Monday, March 14, 2011


Apparently, Restorations plays music for “grown-up punks”—at least that's what everyone seems to be saying—but the band isn't sure what that means. When the question is presented to them, the band giggles together before guitarist Dave Klyman grumbles, “Aw man, do you want to field this one? Because I don't even know.”

Singer and guitarist Jon Loudon jumps in and attempts to explain. “It's funny because [our music] ended up resonating with a lot of old bar dudes, old punks, dudes that work in restaurants now who are like, 'Aw, shit! This is my stuff!'” he says before being interrupted by his laughing bandmates. “It's really flattering because we've been very lucky to be lumped in with a lot of much older people playing much better music.”

All modesty aside, it's easy to see why an older audience might appreciate Restorations and their Self-Titled record, released by Tiny Engines in the spring of 2011. There's something intangibly but undeniably mature—wise, even—about their music, though the band has only existed for a couple of years. Maybe it's their music, which is (somehow) simultaneously folky and fuzzy, hazy with sound the droning organs, with delay and swirling cymbals; in it, it's likely that listeners who have lived through more than one decade of music recognize something adventurous and difficult to define, something experimental without trying to be, something that reminds them of a time when music didn't need to fit so neatly into some sub-genre.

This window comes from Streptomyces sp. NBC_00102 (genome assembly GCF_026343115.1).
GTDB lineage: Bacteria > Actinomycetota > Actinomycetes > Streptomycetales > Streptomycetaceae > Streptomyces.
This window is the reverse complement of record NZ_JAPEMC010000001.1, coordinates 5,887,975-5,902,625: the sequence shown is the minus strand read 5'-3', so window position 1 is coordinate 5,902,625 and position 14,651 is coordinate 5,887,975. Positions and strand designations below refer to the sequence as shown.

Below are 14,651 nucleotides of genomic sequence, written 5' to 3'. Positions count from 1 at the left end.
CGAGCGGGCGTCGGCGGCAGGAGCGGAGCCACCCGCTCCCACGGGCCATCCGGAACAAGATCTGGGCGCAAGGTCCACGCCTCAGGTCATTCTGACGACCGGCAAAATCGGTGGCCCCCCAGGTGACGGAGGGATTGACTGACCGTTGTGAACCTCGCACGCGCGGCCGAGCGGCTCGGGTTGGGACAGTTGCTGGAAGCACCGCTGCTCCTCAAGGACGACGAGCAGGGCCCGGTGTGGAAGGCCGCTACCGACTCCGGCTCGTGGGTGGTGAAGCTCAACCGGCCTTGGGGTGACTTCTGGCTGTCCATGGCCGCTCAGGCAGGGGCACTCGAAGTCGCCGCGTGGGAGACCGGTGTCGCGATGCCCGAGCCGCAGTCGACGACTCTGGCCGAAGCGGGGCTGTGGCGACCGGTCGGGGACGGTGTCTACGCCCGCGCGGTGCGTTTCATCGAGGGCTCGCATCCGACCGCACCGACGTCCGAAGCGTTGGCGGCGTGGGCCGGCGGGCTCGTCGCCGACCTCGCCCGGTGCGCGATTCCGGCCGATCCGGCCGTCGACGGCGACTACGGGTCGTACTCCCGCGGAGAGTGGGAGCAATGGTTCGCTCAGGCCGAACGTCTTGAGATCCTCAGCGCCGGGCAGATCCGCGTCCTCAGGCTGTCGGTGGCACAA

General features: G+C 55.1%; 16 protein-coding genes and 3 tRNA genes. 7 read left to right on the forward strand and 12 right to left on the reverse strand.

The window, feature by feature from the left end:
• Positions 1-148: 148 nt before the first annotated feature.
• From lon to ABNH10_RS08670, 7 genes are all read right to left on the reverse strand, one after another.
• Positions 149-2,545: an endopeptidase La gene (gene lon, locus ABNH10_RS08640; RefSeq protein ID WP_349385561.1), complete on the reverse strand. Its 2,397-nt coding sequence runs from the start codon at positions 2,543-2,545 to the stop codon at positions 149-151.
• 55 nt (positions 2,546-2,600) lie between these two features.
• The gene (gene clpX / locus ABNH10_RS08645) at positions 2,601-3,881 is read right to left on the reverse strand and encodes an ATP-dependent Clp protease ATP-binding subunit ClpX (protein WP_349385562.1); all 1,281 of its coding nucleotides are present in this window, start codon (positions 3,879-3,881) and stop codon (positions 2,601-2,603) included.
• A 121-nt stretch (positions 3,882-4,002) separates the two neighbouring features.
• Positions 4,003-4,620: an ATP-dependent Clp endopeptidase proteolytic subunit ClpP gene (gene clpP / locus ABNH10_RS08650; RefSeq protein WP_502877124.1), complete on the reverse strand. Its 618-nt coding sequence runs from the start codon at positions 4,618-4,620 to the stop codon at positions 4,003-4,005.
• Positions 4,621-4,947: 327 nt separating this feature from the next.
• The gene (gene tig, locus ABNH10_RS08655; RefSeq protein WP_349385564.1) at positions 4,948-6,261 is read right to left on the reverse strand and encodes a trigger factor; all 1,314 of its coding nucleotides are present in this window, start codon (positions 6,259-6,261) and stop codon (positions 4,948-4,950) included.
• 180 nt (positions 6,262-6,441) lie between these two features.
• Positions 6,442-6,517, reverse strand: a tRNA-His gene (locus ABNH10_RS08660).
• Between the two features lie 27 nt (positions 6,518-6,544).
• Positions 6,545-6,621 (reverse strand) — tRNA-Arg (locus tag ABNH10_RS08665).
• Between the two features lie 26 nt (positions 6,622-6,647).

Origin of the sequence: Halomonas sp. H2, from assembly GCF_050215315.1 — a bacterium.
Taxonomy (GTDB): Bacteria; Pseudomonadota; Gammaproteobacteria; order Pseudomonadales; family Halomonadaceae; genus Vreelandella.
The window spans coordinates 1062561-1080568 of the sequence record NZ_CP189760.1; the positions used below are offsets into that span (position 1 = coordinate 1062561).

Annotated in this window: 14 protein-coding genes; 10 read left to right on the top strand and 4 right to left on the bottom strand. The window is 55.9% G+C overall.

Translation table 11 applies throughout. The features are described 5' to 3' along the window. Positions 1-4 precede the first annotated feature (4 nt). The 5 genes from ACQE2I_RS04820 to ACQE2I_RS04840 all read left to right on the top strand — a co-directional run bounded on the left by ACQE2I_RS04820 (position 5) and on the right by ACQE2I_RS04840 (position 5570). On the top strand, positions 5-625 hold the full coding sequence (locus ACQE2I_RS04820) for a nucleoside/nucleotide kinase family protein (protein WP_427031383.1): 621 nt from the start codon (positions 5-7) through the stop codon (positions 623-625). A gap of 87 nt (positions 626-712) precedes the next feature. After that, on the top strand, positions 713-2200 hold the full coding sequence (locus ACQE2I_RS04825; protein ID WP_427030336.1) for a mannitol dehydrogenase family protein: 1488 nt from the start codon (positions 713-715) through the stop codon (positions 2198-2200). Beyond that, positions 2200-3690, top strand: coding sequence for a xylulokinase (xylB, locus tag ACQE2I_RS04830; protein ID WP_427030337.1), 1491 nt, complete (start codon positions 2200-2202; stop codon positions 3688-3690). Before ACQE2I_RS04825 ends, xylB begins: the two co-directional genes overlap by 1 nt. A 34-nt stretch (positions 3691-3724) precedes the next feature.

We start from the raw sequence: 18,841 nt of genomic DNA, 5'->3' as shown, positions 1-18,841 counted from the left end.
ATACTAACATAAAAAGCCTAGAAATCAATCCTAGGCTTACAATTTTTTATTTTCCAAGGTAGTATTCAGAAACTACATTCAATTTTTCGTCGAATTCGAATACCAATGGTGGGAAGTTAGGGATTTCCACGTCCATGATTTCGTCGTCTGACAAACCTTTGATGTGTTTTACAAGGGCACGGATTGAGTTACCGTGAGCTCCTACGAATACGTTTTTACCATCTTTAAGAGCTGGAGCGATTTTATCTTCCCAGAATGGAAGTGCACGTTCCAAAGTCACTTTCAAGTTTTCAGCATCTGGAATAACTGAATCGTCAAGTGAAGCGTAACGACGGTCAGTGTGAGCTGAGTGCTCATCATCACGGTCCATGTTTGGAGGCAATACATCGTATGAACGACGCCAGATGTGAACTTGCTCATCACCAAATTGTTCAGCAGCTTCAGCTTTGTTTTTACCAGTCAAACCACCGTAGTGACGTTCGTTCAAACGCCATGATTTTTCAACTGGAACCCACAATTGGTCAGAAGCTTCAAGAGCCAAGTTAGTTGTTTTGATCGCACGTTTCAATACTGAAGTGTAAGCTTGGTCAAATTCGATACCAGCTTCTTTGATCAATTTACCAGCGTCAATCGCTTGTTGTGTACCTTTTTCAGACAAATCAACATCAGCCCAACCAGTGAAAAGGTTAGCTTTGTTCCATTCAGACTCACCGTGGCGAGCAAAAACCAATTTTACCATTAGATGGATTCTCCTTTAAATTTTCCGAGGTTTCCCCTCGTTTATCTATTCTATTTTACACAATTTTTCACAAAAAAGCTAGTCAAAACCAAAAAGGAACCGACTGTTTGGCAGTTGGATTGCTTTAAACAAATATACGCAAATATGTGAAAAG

Restorations rose from the ashes of Jena Berlin, the band in which Loudon and Klyman performed side-by-side. “Largely, [Restorations] happened because Jena Berlin had a van that completely exploded,” Klyman says. “We still wanted to play music, but we couldn't do it in the capacity we did before.”

“Basically, it sort of came out of necessity,” Loudon adds. “Dave and I got real stir crazy not touring. It was, what, four months that we weren't a band? So, we were like, 'Oh, hell, we'll just jam,' and kind of ended up doing better than the band we had just put down.”

In an attempt to distance themselves from Jena Berlin's brand of agitated, angular post-hardcore, Klyman and Loudon decided to write songs in a style more simple and stripped-down. “Originally, we wanted to do music that was a lot quieter and a little more folky,” Loudon says. “I think the Weakerthans was the reference point we were going for, but that sort of spun wildly out of control.”

“That would be my fault,” say bassist Mike Drelling with a snicker. “I play a distorted bass and ruined that idea.” Drelling was originally tapped to play bass for Jena Berlin just before the band collapsed, and decided to stay with Klyman and Loudon to form Restorations.

“Most of [our songs are] written basic and plain,” Loudon continues, “and we just turn up the amps when we're at practice. After a while, it sort of became this arms race with everyone in the band getting bigger and louder.”

It sounds like the beginning of a bad joke: What happens when a folk band turns up their amps really, really loud?